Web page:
AD's English Literature : T. S. Eliot’s influence upon Modern Literary Criticism: Impersonality of Poetry

Saturday, February 11, 2012

T. S. Eliot’s influence upon Modern Literary Criticism: Impersonality of Poetry

"No poet, no artist of any sort, has his complete meaning alone. His significance, his appreciation is the appreciation of his relation to the dead poets and artists."-
T. S. Eliot (1888 - 1965)
The poet must continually surrender himself to something which is more valuable than himself that is tradition. In the beginning, his self, his individuality may assert itself, but as his powers mature there will be a greater extinction of personality. His emotions and passions must be depersonalized, and he must be as objective as a scientist, and understand that his personality is merely a medium. He must forget personal joys and sorrows and devote himself completely in acquiring a sense of tradition. That is why, Eliot says that honest criticism is not directed at the poet but upon the poetry.
In the second part of the essay, Eliot develops the theory of impersonality of poetry. He compares the mind of the poet to a catalytic agent. It is necessary for combination of emotions and experiences to take place, but it itself does not undergo any change during the process. In case of a young and immature poet, his personal emotions and experiences may find some expression in his composition, but the more perfect the poet, the more completely separate in him will be the man who suffers and the mind which creates.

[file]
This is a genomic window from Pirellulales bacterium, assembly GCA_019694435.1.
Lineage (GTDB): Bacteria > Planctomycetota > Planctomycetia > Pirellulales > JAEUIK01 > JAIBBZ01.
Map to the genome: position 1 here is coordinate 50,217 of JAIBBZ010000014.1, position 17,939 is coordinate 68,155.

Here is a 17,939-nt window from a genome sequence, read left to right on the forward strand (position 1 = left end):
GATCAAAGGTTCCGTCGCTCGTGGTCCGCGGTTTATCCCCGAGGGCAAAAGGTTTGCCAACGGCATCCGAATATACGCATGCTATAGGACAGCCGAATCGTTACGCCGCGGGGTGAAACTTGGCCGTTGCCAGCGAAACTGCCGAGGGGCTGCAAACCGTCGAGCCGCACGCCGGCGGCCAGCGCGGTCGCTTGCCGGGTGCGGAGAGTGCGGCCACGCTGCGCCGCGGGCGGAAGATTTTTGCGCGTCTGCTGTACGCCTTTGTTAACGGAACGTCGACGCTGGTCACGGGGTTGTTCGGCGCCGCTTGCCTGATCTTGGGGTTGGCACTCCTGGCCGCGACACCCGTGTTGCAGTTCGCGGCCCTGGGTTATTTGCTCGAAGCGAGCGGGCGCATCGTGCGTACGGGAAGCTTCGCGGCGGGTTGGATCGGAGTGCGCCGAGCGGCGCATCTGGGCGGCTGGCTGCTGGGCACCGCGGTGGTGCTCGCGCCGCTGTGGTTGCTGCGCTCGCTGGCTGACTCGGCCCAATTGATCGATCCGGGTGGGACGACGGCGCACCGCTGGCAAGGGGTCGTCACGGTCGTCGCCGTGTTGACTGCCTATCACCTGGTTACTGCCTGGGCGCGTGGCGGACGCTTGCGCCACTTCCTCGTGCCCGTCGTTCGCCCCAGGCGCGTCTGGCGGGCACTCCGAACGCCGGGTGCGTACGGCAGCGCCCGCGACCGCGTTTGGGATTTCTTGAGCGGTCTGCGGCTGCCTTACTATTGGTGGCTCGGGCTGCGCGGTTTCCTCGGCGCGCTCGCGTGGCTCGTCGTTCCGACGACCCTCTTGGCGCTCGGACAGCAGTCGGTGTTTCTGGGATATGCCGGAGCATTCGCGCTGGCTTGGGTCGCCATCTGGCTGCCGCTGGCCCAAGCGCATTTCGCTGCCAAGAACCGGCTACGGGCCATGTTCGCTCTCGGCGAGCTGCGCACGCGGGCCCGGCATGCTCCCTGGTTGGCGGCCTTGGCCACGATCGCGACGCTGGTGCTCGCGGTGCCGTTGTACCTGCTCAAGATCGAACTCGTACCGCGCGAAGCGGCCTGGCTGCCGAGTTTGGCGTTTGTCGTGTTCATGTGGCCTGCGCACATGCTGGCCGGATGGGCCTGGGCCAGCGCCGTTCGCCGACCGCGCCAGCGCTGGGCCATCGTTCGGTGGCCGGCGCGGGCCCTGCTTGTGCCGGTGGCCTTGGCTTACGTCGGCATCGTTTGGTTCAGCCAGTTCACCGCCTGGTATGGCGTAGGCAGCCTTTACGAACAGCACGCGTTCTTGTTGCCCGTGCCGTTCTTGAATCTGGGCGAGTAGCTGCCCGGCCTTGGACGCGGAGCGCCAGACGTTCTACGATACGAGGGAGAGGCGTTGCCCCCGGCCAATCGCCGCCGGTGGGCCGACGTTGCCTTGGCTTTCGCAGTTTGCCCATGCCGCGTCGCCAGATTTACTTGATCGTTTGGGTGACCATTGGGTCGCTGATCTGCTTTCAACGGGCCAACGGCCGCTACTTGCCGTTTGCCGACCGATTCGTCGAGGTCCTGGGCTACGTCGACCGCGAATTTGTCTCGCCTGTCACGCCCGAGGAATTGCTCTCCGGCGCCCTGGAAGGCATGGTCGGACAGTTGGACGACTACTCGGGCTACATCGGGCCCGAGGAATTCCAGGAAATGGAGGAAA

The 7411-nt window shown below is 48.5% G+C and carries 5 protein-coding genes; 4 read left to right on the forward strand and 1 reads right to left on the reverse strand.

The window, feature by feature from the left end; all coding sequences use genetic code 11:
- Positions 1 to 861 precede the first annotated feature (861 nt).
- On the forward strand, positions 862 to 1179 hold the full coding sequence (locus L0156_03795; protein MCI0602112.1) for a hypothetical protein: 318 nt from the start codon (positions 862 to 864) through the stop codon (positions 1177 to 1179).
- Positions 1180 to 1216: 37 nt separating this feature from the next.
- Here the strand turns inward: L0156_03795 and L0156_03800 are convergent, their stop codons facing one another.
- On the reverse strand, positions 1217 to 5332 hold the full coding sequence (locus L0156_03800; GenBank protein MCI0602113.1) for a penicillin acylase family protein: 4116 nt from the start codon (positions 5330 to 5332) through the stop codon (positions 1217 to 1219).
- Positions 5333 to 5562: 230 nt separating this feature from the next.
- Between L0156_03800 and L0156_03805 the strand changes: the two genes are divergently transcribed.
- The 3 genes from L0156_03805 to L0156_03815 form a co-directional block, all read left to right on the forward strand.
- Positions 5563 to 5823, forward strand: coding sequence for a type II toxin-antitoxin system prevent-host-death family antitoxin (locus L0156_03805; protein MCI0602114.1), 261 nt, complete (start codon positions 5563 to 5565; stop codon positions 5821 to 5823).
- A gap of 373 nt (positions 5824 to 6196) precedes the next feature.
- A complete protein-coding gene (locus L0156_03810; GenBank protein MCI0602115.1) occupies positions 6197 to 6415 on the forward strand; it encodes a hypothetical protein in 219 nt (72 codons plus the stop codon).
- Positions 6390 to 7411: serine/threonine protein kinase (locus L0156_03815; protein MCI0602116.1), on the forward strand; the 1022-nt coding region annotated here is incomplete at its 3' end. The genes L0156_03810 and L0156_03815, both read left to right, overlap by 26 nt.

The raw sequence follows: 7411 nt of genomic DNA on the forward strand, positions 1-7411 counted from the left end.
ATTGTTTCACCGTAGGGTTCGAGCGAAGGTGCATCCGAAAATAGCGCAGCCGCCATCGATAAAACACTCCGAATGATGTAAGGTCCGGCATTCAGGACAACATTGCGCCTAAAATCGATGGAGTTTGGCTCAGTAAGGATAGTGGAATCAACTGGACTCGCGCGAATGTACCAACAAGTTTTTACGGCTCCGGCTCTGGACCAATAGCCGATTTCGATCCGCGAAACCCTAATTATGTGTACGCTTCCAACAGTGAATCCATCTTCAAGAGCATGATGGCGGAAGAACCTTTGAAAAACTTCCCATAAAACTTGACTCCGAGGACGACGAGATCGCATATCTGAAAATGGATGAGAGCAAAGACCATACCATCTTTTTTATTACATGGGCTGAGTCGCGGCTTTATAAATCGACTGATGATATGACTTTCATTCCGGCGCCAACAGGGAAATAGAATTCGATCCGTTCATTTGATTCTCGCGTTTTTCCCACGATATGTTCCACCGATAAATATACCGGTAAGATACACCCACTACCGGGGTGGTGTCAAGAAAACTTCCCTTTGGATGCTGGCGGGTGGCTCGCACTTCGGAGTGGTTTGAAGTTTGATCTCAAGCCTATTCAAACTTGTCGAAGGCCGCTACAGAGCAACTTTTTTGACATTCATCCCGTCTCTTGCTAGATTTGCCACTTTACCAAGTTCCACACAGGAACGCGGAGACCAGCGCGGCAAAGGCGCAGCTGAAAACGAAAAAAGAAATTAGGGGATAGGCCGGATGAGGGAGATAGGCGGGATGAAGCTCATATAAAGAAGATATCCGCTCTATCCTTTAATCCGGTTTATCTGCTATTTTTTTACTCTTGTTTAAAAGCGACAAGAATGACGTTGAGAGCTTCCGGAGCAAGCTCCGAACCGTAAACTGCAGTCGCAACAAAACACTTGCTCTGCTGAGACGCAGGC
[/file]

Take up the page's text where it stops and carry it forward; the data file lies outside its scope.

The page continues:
T. S. Eliot (1888 - 1965)

Eliot rejects romantic subjectivity. He compares the poet’s mind to a receptacle in which there are stored numberless emotions, feelings etc, which remain there in an unorganized and chaotic form till “all such particles unite to form a new compound together.” Poetry is thus organization rather than inspiration. Next, he says the greatness of a poem does not depend upon the intensity of the emotions but upon the intensity of the process of poetic composition.

The emotion of poetry is different from personal emotions of the poet. His personal emotions may be simple or crude but the emotion of his poetry may be complex and refined. He further says that a poet may express emotions which he has never personally experienced.

Consequently, we must believe that "emotion recollected in tranquility" is an inexact formula. For it is neither emotion, nor recollection, nor, tranquility. It is a concentration, and a new thing resulting from the concentration. There is a great deal, in the writing of poetry, which must be conscious and deliberate. In fact, the bad poet is usually unconscious where he ought to be conscious and conscious where he ought to be unconscious. Both errors tend to make him "personal.” Poetry is not a turning loose of emotion, but an escape from emotion; it is not the expression of personality, but an escape from personality. But, of course, only those who have personality and emotions know what it means to want to escape from these things.

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